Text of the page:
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Trade and cities in medieval Colchis

By Assistant Professor Emanuele E. Intagliata.

Excavations at Machkhomeri – the site (photo: Emanuele E. Intagliata).
Excavations at Machkhomeri – a fragmentary gravestone (photo: Emanuele E. Intagliata).

Since spring 2019 and in collaboration with Davit Naskidashvili (Ivane Javakhishvili Tbilisi State University), UrbNet Assistant Professor Dr Emanuele E. Intagliata has been spearheading a project on the evolution of trade and cities along the Rioni river (ancient Phasis, Georgia).

The river Phasis, in Colchis, was renowned by Classical authors Strabo and Pliny to be an important trade route between East and West. Numerous urban settlements flourished along its course because of this trade, including the famous city of Phasis, which still awaits to be discovered.

In the past decades, scholars have mostly been concerned with investigating the Classical history and archaeology of the Colchian lowlands, mostly known by many as the land of the Golden Fleece. This, however, has caused the late antique and early medieval periods to be neglected, thus creating a significant research gap in our understanding of trading patterns in the eastern Black Sea Coast after the fourth century AD. How did trade along the Rioni evolve after the Classical period? Were fluctuations in trade catalyst for the development/abandonment of cities along this river in the Middle Ages?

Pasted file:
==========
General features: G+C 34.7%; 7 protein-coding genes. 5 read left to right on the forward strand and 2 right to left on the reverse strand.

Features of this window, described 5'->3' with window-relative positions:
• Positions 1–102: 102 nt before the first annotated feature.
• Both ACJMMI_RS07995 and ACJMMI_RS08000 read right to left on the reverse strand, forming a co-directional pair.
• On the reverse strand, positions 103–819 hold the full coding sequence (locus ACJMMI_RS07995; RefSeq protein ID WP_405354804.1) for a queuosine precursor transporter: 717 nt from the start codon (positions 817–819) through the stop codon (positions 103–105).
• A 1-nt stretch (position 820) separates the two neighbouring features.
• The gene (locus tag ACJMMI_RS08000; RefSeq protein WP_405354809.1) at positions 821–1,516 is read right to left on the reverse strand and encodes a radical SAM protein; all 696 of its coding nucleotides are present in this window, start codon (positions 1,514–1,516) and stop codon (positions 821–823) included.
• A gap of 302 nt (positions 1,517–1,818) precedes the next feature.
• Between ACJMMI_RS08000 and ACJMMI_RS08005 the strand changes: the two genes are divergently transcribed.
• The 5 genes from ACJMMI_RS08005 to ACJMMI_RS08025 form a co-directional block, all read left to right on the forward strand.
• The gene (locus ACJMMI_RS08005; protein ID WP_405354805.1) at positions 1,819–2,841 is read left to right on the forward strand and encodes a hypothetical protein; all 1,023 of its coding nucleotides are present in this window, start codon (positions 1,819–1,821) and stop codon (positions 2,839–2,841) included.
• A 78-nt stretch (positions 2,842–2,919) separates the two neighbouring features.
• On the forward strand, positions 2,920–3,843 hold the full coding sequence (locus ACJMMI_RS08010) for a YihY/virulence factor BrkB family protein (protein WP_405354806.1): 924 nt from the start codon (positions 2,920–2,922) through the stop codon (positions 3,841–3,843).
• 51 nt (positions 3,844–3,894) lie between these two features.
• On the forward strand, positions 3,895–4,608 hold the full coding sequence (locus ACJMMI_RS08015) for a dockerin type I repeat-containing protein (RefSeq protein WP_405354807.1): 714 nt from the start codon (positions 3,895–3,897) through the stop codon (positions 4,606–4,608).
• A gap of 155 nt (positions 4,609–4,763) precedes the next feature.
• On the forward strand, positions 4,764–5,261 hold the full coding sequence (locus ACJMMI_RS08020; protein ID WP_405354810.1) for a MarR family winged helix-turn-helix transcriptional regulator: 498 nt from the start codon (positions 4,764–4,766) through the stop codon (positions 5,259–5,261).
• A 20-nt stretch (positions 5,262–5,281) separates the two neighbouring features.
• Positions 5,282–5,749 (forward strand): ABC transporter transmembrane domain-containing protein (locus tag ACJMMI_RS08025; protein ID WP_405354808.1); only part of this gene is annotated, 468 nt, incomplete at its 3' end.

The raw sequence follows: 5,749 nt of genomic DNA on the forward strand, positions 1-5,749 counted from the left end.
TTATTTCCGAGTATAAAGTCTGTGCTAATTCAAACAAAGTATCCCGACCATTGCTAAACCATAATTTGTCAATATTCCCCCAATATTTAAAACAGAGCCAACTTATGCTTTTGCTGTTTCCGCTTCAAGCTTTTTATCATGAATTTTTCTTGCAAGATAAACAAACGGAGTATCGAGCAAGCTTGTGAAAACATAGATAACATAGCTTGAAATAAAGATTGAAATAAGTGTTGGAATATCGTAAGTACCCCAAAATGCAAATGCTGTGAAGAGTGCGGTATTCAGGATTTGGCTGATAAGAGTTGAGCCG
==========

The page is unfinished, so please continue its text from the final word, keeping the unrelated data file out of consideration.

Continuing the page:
In May 2019, Dr Intagliata joined forces with Museum Director Elene Gabliani to catalogue and document the medieval material that had been collected from the Rioni delta in the Poti Museum of Colchian Culture in over fifty years of excavations and surveys. In August 2019, together with Rezo Papuashvili (Georgian National Museum), Dr Intagliata co-directed the excavation of the late antique and early medieval settlement at Machkhomeri (near Khobi), which has yielded an exceptional number of Greek inscriptions and carved gravestones. Among the most important discoveries was a multi-burial chamber, whose excavation has brought to light hundreds of imported glass fragments and pottery.  

The study of the data retrieved at Poti and Machknomeri, which will be conducted in winter 2019-2020, will be able to answer questions related to trade patterns and exchange in the western Caucasus.